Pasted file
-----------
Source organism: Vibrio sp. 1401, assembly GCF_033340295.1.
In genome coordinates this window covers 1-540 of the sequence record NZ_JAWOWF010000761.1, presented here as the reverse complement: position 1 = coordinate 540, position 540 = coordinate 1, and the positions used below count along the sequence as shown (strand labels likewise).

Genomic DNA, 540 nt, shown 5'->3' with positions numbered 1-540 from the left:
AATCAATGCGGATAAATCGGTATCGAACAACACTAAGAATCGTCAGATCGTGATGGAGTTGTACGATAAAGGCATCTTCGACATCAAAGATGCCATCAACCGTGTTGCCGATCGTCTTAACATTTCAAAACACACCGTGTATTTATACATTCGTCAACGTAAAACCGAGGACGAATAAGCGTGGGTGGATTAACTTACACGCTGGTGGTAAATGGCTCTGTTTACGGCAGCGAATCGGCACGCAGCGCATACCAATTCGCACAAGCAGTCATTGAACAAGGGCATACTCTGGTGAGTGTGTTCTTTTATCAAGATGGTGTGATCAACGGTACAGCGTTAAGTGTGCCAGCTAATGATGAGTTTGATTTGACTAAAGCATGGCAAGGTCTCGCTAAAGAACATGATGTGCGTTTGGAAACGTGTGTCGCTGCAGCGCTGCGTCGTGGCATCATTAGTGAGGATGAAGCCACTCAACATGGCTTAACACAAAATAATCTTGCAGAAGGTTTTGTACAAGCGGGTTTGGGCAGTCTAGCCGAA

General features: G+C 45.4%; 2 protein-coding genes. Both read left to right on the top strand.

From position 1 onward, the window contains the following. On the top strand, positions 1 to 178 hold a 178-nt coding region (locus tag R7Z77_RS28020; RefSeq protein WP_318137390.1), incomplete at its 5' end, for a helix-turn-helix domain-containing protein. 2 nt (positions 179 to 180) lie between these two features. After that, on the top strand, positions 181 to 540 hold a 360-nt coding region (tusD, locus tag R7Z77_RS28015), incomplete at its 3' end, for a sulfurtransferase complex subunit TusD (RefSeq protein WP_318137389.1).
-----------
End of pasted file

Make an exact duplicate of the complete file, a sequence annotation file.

Source organism: Vibrio sp. 1401, assembly GCF_033340295.1.
In genome coordinates this window covers 1-540 of the sequence record NZ_JAWOWF010000761.1, presented here as the reverse complement: position 1 = coordinate 540, position 540 = coordinate 1, and the positions used below count along the sequence as shown (strand labels likewise).

Genomic DNA, 540 nt, shown 5'->3' with positions numbered 1-540 from the left:
AATCAATGCGGATAAATCGGTATCGAACAACACTAAGAATCGTCAGATCGTGATGGAGTTGTACGATAAAGGCATCTTCGACATCAAAGATGCCATCAACCGTGTTGCCGATCGTCTTAACATTTCAAAACACACCGTGTATTTATACATTCGTCAACGTAAAACCGAGGACGAATAAGCGTGGGTGGATTAACTTACACGCTGGTGGTAAATGGCTCTGTTTACGGCAGCGAATCGGCACGCAGCGCATACCAATTCGCACAAGCAGTCATTGAACAAGGGCATACTCTGGTGAGTGTGTTCTTTTATCAAGATGGTGTGATCAACGGTACAGCGTTAAGTGTGCCAGCTAATGATGAGTTTGATTTGACTAAAGCATGGCAAGGTCTCGCTAAAGAACATGATGTGCGTTTGGAAACGTGTGTCGCTGCAGCGCTGCGTCGTGGCATCATTAGTGAGGATGAAGCCACTCAACATGGCTTAACACAAAATAATCTTGCAGAAGGTTTTGTACAAGCGGGTTTGGGCAGTCTAGCCGAA

General features: G+C 45.4%; 2 protein-coding genes. Both read left to right on the top strand.

From position 1 onward, the window contains the following. On the top strand, positions 1 to 178 hold a 178-nt coding region (locus tag R7Z77_RS28020; RefSeq protein WP_318137390.1), incomplete at its 5' end, for a helix-turn-helix domain-containing protein. 2 nt (positions 179 to 180) lie between these two features. After that, on the top strand, positions 181 to 540 hold a 360-nt coding region (tusD, locus tag R7Z77_RS28015), incomplete at its 3' end, for a sulfurtransferase complex subunit TusD (RefSeq protein WP_318137389.1).